May 23 (Bloomberg) -- Former Deputy Prime Minister John Prescott won a legal bid to have a London court examine whether the initial police investigation into phone hacking at News Corp.’s News of the World newspaper was adequate.
A court in London will allow him, and three others, to seek a judicial review. Prescott, along with lawmaker Chris Bryant, former Metropolitan Police Commander Brian Paddick and journalist Brendan Montague are seeking a declaration that the investigation was “seriously inadequate.”
Metropolitan Police in January opened a third probe into allegations of phone-hacking at Rupert Murdoch’s News of the World newspaper after receiving “significant new information” from its U.K. parent, News International. More than 20 celebrities, athletes and politicians are suing over allegations their mobile phones messages were accessed for stories.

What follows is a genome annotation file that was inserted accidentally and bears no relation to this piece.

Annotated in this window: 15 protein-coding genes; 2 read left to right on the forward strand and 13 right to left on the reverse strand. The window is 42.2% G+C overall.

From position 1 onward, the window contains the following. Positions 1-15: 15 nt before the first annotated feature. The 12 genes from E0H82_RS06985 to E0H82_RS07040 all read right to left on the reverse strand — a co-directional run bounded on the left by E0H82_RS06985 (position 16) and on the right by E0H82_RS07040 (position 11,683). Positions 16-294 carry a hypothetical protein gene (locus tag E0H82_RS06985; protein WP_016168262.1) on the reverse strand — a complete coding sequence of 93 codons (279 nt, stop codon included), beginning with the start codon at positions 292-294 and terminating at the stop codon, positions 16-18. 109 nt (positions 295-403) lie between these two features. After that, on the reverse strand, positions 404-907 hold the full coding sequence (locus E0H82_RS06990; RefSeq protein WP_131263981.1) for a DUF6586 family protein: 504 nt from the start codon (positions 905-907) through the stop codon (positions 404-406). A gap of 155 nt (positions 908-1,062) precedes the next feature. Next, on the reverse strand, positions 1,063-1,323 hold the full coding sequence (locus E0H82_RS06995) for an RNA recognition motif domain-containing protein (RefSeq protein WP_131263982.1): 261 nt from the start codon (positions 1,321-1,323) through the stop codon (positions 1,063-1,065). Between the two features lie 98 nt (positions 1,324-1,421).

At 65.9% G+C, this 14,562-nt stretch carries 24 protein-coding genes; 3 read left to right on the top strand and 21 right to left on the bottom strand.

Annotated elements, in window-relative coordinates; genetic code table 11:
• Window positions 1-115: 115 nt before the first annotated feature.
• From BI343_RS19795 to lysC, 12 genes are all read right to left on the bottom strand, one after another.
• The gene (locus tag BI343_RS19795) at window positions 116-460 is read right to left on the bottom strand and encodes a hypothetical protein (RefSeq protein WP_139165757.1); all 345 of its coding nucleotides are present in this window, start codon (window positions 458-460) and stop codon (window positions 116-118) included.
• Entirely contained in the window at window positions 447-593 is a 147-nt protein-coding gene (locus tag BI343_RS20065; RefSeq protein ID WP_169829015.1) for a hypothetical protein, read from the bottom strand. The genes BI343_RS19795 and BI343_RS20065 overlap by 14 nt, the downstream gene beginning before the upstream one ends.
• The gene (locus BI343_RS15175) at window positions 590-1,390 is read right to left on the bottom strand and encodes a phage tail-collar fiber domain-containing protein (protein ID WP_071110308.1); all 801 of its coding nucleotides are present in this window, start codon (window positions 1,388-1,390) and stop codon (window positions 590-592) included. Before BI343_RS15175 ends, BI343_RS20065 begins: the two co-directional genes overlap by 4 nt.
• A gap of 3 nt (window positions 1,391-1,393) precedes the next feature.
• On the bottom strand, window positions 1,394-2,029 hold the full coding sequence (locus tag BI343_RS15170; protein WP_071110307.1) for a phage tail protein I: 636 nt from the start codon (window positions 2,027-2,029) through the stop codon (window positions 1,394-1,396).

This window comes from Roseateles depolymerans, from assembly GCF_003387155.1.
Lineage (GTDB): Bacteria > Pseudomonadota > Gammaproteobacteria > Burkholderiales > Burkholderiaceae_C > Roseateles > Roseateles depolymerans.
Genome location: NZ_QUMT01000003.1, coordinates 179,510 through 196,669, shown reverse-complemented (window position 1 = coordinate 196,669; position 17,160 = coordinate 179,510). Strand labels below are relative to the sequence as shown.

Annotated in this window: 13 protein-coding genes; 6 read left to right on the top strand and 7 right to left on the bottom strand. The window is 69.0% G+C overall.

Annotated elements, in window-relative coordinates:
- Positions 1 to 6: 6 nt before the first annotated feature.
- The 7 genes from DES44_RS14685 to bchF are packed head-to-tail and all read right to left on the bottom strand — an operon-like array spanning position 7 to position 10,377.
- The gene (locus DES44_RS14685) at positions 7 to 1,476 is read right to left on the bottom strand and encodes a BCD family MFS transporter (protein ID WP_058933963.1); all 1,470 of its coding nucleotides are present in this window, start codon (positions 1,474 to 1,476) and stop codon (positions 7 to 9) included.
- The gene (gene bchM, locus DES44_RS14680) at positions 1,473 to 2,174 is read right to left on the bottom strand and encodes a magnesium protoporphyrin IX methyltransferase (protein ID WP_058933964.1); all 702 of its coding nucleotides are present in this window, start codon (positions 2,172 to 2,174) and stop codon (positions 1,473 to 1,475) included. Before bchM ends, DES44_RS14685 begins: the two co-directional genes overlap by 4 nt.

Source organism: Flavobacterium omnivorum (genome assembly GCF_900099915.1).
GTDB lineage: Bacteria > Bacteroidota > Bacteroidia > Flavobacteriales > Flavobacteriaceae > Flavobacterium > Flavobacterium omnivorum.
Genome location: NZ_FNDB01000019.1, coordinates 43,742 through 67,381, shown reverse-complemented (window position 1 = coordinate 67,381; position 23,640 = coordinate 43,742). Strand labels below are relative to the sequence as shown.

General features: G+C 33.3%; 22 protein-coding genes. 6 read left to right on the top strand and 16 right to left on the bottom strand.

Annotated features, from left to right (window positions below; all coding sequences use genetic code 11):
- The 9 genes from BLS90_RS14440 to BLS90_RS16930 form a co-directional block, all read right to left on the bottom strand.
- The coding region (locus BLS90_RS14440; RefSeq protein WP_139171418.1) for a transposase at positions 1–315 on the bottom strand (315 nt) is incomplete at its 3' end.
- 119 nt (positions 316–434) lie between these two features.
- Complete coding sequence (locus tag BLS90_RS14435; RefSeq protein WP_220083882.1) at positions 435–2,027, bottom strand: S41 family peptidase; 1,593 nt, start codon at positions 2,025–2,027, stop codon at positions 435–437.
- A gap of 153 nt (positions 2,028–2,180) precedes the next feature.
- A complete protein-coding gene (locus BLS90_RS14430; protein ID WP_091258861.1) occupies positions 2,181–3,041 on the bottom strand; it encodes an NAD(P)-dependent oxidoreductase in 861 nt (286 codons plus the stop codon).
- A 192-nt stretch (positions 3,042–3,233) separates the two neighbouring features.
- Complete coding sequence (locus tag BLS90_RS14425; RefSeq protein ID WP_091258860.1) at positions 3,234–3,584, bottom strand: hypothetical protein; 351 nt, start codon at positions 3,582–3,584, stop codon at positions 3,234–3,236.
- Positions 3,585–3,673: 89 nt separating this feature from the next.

Justice David Foskett ruled that the case was “arguable” and should be considered by another judge. He said he wanted to ensure that the police’s preparation for the case doesn’t “impede or otherwise adversely affect the ongoing police investigation.”
Judicial review is a legal mechanism that examines the decision-making process of public bodies. A spokesman for the Metropolitan Police declined to comment. Hayley Barlow, a spokeswoman for News of the World, also declined to comment.
The paper’s former royal reporter, Clive Goodman, and private investigator Glenn Mulcaire were jailed in 2007 for accessing mobile phone voicemail boxes of members of the royal household. Mulcaire’s notebook, which was seized by police, contains evidence that he might have hacked into other celebrities phones.
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